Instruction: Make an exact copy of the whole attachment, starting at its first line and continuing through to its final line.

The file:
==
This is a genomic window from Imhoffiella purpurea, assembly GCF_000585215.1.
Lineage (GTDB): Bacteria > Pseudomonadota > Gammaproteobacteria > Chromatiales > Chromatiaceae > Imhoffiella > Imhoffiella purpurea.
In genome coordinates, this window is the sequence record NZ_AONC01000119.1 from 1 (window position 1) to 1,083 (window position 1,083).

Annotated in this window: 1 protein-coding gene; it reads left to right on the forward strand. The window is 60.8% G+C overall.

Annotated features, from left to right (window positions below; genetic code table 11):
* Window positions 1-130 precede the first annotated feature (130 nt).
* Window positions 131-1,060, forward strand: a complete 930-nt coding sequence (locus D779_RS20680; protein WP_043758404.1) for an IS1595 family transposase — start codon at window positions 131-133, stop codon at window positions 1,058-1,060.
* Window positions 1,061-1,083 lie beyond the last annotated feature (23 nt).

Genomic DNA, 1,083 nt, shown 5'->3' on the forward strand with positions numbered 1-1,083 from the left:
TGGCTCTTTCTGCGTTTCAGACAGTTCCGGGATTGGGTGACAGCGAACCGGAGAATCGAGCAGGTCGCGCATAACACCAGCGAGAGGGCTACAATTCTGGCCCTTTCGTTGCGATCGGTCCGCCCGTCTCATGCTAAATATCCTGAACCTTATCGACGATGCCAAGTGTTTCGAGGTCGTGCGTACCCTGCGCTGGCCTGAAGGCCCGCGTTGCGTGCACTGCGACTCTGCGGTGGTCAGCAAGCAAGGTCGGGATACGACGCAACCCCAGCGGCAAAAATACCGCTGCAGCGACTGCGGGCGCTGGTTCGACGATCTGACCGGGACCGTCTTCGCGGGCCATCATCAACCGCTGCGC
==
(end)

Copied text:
This is a genomic window from Imhoffiella purpurea, assembly GCF_000585215.1.
Lineage (GTDB): Bacteria > Pseudomonadota > Gammaproteobacteria > Chromatiales > Chromatiaceae > Imhoffiella > Imhoffiella purpurea.
In genome coordinates, this window is the sequence record NZ_AONC01000119.1 from 1 (window position 1) to 1,083 (window position 1,083).

Annotated in this window: 1 protein-coding gene; it reads left to right on the forward strand. The window is 60.8% G+C overall.

Annotated features, from left to right (window positions below; genetic code table 11):
* Window positions 1-130 precede the first annotated feature (130 nt).
* Window positions 131-1,060, forward strand: a complete 930-nt coding sequence (locus D779_RS20680; protein WP_043758404.1) for an IS1595 family transposase — start codon at window positions 131-133, stop codon at window positions 1,058-1,060.
* Window positions 1,061-1,083 lie beyond the last annotated feature (23 nt).

Genomic DNA, 1,083 nt, shown 5'->3' on the forward strand with positions numbered 1-1,083 from the left:
TGGCTCTTTCTGCGTTTCAGACAGTTCCGGGATTGGGTGACAGCGAACCGGAGAATCGAGCAGGTCGCGCATAACACCAGCGAGAGGGCTACAATTCTGGCCCTTTCGTTGCGATCGGTCCGCCCGTCTCATGCTAAATATCCTGAACCTTATCGACGATGCCAAGTGTTTCGAGGTCGTGCGTACCCTGCGCTGGCCTGAAGGCCCGCGTTGCGTGCACTGCGACTCTGCGGTGGTCAGCAAGCAAGGTCGGGATACGACGCAACCCCAGCGGCAAAAATACCGCTGCAGCGACTGCGGGCGCTGGTTCGACGATCTGACCGGGACCGTCTTCGCGGGCCATCATCAACCGCTGCGC